With her enemies out of commission, Kinzie Nicolosi wants nothing more than to bury herself in her studies and prepare for a future of protecting humankind through the Rothston Institute. But a new menace rises up, forcing her on a quest for a mysterious stone of old that unified adept efforts across the globe, believed to have been destroyed long ago. Her search is hampered by the ghosts in her head, dogging her every step, and beating them may be the toughest challenge she’ll ever face. Kinzie’s adventures continue in Origins, Book 3 of the Rothston Series
The Kirkus Review praised Origins, Book 3 of the Rothston Series, saying "This is new adult fiction done right." But what's new adult? For me, it's a combination of setting, tone, and the age of the characters. In Origins, Kinzie Nicolosi is 19 years old and struggling to return to her sophomore year in college after the adventures and challenges she faced in Foreseen and Choices. The campus setting and interactions with her peers and those of her father's generation feel real. Apart from the main plot of the book, the characters are figuring out their place in the world they are entering as adults. That's what makes is "new adult."
The Rothston Institute has fallen to those who seek the key to controlling humanity – a secret held deep within Kinzie Nicolosi’s own body. Scared and on the run, Kinzie’s life becomes entangled with a collection of loners, adding the wrath of their own foes to the dangers she faces. Outmanned and outgunned on all sides, none of them can protect Kinzie or the world from the true evil behind the threats – something far more terrifying than anything they have encountered. And it is waiting… The saga of Kinzie Nicolosi continues in Choices, the second book in the Rothston series. Author Terri-Lynne Smiles once again convincingly explains world events through the interference of adepts who are able to control the decisions and actions of others.
The opening chapter of Choices picks up a few months after the close of its predecessor, Foreseen, with a heart pounding, air gasping near death experience for the two young protagonists who find themselves inexplicably back at the secretive Rothston Institute. "Smiles interlaces the action and suspense with some interesting science tidbits and with a carefully considered version of human history in which adepts have always walked among us. And Kinzi and Greg remain extremely engaging main characters" concludes the Kirkus Review, calling Choices "A tense and well-plotted continuation of the Rothston Series."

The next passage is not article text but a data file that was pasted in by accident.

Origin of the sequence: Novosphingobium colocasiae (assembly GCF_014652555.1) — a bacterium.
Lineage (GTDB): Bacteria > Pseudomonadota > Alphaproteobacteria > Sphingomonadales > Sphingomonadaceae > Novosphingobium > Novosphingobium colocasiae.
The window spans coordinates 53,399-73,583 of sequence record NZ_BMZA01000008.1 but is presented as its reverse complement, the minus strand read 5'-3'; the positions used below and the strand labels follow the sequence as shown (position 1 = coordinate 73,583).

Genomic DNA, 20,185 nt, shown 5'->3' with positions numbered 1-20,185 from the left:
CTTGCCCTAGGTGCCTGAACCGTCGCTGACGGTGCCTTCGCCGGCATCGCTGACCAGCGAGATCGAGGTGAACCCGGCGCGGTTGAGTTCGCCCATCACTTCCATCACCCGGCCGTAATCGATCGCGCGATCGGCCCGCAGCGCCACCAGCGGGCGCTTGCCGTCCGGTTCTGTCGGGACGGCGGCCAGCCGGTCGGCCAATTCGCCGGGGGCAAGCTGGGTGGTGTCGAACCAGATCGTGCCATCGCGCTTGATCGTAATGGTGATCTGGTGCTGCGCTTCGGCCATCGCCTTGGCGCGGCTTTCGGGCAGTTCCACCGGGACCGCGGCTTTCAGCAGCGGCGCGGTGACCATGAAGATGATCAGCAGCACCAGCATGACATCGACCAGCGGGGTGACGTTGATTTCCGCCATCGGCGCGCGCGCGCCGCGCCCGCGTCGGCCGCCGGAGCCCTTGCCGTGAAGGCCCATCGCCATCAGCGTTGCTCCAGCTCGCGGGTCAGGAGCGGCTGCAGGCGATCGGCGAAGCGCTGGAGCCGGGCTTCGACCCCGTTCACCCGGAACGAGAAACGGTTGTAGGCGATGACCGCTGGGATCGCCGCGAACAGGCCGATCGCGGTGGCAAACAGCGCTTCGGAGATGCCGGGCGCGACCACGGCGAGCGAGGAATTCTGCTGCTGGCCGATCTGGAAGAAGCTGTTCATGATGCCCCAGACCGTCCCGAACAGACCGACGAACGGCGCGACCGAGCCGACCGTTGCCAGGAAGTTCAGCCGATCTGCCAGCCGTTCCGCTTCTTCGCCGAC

As a sequel, Choices picks up a few months after the first book ends, with the prologue occurring a mere weeks after the last events in Foreseen. The main characters are now attempting to move on with their lives, despite their knowledge of adepts manipulating our government and the continuing threat posed by those they encountered and fought in the first book. Unlike the first book, which was set primarily on a college campus, Choices forces Kinzie and Greg into being inadvertent world travelers, taking them to such exotic places as Caracas, Amalfi and Tortola in a gripping adventure
The chivasta - the seven lobed endless knot depicted on the cover - plays more of a role in Choices than it did in the first book in the series, Foreseen. But in writing Foreseen, I knew I would need a symbol for adepts - a means they could have used to silently identify themselves to each other in olden times. I researched various ideas and discovered that something resembling a Celtic knot goes back to antiquity in nearly every culture around the globe. More interesting, in all the iterations of the form, those with five, six, or eight lobes are pretty common, but ones with seven lobes are extremely rare. Hence, the seven lobed chivasta was born as a symbol that could be worn or used to adorn a building which the "commons" would think nothing of, but would be immediately recognized by other adepts.
Part of fun for me in writing Choices was deciding if I was on the run and could go anywhere in the world in style, where would I go and how would I get there? Great fun to research and plot out! This scene, on the balcony of a private villa above Amalfi, Italy is the beginning of a sequence where what feels like a luxury vacation turns into a desperate nightmare. And its not the only time that happens.